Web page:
Sandro Sciarratta’s (mostly) solo CD Pietra reflects the diverse interests that have been part of the Sicilian double bassist’s work since the 1980s. Moving from jazz in the 1970s to improvisation and electronic exploration in the following decades, Sciarratta followed an increasingly experimental route, the essential elements of which are documented in this set of ten pieces for prepared double bass, electronics, tape and object, composed between 1997 and 2013.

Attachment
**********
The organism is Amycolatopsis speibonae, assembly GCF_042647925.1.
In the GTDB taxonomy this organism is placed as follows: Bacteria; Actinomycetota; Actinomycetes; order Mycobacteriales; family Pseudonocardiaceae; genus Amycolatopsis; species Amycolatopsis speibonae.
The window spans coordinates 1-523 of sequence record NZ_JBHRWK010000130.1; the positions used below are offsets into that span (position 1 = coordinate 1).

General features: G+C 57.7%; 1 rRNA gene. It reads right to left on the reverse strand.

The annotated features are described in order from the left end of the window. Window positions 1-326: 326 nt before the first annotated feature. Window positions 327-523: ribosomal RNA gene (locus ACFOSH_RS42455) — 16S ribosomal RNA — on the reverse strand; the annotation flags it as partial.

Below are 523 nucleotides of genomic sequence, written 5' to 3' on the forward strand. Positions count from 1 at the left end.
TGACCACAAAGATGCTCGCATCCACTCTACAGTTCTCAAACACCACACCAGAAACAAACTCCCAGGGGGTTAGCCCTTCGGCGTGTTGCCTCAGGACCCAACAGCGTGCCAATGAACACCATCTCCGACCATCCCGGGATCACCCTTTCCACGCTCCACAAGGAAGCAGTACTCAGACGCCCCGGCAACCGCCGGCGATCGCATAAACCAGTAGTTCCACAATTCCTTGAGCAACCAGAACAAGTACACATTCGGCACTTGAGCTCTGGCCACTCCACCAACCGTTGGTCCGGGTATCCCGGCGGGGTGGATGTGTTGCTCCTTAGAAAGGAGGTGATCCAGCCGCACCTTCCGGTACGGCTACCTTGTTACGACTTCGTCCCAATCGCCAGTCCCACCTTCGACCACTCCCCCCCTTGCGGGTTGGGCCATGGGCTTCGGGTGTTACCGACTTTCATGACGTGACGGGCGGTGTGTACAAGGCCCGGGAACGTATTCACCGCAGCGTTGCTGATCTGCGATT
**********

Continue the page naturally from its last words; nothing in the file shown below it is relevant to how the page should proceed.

The recording was inspired by the rough, igneous rock—the “pietra” of the title—so common to the Sicilian landscape. And there is a parallel between the textured, irregular surfaces of the rock and the almost tactile quality of the sound Sciarratta derives from his instrument—supplemented, as it often is, by an array of miscellaneous objects. His is a profoundly physical approach to the bass, a wrestling against the resistance of the real as this latter is embodied in wood and steel. Sciarratta’s playing is rooted in a robust, muscular pizzicato and an arco style that foregrounds the scrape latent in the meeting of bow and string. On Zubbia Sciarratta draws deep, bell-like tones from the bass; in many of the other pieces, including one dedicated to John Cage, the preparations add a layer of rattling and grinding miscellany to the underlying sound, which is then enhanced and often thickened by the electronics and backing recordings. Pietra 6 features Sciarratta’s brother Luca on live electronics while Pietra 5—itself a heavily electronically manipulated track–includes his frequent duet partner Filippo Portera on reeds.